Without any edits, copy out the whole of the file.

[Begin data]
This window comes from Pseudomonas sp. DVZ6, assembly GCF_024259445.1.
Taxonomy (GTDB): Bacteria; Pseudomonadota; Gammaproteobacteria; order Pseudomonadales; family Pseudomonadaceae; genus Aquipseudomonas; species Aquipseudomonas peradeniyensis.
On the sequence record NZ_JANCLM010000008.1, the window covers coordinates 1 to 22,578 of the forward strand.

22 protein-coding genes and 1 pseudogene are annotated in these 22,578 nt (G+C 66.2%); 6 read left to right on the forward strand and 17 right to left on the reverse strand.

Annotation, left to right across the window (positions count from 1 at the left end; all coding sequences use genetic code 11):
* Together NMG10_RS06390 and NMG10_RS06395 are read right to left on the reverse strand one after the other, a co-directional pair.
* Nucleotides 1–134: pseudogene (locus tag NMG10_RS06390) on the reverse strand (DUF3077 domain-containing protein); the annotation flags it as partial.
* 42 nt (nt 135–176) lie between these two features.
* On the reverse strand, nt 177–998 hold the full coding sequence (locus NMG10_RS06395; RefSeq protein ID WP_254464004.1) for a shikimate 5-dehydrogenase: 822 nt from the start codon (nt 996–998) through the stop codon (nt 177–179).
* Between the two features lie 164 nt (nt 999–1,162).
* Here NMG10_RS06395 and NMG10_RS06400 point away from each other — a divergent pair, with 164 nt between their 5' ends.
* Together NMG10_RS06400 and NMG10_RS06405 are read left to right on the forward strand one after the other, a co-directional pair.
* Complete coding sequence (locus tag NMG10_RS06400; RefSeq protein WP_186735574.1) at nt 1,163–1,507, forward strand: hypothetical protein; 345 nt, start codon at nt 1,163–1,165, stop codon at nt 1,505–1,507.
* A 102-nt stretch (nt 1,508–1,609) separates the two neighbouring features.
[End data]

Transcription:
This window comes from Pseudomonas sp. DVZ6, assembly GCF_024259445.1.
Taxonomy (GTDB): Bacteria; Pseudomonadota; Gammaproteobacteria; order Pseudomonadales; family Pseudomonadaceae; genus Aquipseudomonas; species Aquipseudomonas peradeniyensis.
On the sequence record NZ_JANCLM010000008.1, the window covers coordinates 1 to 22,578 of the forward strand.

22 protein-coding genes and 1 pseudogene are annotated in these 22,578 nt (G+C 66.2%); 6 read left to right on the forward strand and 17 right to left on the reverse strand.

Annotation, left to right across the window (positions count from 1 at the left end; all coding sequences use genetic code 11):
* Together NMG10_RS06390 and NMG10_RS06395 are read right to left on the reverse strand one after the other, a co-directional pair.
* Nucleotides 1–134: pseudogene (locus tag NMG10_RS06390) on the reverse strand (DUF3077 domain-containing protein); the annotation flags it as partial.
* 42 nt (nt 135–176) lie between these two features.
* On the reverse strand, nt 177–998 hold the full coding sequence (locus NMG10_RS06395; RefSeq protein ID WP_254464004.1) for a shikimate 5-dehydrogenase: 822 nt from the start codon (nt 996–998) through the stop codon (nt 177–179).
* Between the two features lie 164 nt (nt 999–1,162).
* Here NMG10_RS06395 and NMG10_RS06400 point away from each other — a divergent pair, with 164 nt between their 5' ends.
* Together NMG10_RS06400 and NMG10_RS06405 are read left to right on the forward strand one after the other, a co-directional pair.
* Complete coding sequence (locus tag NMG10_RS06400; RefSeq protein WP_186735574.1) at nt 1,163–1,507, forward strand: hypothetical protein; 345 nt, start codon at nt 1,163–1,165, stop codon at nt 1,505–1,507.
* A 102-nt stretch (nt 1,508–1,609) separates the two neighbouring features.